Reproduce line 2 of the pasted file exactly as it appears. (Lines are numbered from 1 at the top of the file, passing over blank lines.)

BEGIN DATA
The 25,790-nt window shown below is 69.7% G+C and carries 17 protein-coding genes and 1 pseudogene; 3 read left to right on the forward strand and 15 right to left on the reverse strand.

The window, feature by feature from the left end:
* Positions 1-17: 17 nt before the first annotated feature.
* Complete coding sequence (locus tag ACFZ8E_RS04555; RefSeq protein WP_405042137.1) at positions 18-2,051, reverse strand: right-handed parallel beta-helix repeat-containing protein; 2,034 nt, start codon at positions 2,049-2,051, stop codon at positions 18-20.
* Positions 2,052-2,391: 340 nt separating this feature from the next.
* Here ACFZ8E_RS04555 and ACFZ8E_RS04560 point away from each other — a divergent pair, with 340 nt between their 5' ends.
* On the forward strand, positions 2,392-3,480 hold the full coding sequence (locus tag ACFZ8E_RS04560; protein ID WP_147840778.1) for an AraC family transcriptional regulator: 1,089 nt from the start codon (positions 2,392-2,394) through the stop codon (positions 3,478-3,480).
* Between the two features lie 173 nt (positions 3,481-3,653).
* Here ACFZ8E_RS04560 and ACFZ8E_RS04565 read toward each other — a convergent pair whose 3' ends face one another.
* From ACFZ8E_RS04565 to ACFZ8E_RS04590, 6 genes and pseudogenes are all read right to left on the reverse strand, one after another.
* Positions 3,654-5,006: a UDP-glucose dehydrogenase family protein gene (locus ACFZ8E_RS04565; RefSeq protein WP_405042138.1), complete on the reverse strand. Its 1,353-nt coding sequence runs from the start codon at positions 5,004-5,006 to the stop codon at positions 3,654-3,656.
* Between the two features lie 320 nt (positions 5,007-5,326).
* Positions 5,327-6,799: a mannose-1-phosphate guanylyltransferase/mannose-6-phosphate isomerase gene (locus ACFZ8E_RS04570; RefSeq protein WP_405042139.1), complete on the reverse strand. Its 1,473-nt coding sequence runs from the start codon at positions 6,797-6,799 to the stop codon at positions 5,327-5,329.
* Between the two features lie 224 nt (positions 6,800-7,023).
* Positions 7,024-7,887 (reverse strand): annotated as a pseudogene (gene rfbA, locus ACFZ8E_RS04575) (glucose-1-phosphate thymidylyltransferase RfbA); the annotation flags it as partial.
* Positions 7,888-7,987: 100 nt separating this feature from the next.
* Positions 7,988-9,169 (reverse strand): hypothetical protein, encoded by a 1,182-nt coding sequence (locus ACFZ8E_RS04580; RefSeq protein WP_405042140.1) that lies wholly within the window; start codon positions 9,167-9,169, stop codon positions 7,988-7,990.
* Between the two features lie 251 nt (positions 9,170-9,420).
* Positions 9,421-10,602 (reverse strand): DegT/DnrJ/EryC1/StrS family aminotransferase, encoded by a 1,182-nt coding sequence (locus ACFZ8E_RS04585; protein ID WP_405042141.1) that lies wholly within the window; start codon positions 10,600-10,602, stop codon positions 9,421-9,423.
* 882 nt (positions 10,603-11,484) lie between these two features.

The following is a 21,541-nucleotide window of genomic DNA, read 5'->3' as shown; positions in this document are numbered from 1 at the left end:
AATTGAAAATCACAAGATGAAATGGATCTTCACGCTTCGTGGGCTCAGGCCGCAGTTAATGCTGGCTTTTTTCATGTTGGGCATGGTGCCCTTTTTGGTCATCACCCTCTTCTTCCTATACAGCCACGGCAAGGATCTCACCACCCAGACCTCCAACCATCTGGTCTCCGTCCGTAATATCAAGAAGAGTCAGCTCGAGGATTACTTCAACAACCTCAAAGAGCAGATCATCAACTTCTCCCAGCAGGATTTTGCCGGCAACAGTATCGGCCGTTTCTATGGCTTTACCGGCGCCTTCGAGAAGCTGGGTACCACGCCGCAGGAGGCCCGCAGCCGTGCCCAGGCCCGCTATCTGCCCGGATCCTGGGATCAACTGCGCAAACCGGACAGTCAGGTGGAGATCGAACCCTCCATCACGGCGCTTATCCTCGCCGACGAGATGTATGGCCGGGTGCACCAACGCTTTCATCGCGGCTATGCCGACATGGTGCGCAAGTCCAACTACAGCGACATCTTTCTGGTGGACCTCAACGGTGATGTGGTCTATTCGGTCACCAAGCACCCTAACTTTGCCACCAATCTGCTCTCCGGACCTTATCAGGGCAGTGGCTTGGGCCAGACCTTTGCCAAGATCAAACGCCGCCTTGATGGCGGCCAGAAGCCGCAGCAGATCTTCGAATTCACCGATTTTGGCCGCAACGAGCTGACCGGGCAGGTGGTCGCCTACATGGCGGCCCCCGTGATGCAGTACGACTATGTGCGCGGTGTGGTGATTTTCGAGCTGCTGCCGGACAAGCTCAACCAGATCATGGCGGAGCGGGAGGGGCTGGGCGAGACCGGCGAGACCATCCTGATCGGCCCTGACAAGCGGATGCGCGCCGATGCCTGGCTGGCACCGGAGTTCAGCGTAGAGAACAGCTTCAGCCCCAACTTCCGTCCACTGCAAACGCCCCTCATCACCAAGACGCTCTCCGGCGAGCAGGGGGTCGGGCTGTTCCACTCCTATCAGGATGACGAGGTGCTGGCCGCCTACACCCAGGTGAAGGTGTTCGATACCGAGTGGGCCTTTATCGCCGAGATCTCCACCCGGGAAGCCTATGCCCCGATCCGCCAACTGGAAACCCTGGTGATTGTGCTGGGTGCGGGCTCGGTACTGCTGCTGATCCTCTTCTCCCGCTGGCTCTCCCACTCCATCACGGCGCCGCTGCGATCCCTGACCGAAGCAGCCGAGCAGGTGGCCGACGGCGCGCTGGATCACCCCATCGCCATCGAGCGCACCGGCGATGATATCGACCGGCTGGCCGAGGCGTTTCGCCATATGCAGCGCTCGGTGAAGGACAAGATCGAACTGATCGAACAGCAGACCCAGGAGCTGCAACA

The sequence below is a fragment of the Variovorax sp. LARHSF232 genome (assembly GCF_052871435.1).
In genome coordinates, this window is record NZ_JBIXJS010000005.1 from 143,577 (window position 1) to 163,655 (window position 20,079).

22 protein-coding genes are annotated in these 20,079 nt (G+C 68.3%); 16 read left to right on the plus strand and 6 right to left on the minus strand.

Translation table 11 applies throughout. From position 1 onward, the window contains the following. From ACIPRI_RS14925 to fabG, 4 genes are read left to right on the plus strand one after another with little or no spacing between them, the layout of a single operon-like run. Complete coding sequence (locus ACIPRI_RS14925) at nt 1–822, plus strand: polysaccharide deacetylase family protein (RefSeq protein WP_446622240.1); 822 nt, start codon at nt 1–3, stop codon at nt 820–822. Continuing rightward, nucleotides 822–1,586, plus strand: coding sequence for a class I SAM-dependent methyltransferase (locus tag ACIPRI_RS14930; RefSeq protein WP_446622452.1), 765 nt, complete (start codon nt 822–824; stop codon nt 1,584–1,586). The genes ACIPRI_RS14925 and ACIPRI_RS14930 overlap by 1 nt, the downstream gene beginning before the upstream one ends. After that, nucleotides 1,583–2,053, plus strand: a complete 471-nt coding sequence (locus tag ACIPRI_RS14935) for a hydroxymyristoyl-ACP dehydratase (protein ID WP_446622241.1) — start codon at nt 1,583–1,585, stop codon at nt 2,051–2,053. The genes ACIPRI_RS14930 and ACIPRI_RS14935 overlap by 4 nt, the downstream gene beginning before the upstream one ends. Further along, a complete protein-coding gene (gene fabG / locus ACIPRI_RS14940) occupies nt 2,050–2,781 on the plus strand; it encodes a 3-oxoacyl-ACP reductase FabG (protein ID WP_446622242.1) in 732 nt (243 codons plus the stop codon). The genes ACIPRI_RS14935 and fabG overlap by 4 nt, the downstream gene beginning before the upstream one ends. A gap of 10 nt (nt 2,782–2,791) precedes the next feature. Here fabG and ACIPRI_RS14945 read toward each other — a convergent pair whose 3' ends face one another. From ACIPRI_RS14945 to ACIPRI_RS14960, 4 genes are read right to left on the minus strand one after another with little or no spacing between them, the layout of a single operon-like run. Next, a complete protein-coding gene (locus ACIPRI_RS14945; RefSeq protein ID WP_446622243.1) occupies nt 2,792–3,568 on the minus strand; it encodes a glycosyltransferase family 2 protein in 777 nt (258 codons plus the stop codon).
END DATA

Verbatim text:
The window, feature by feature from the left end: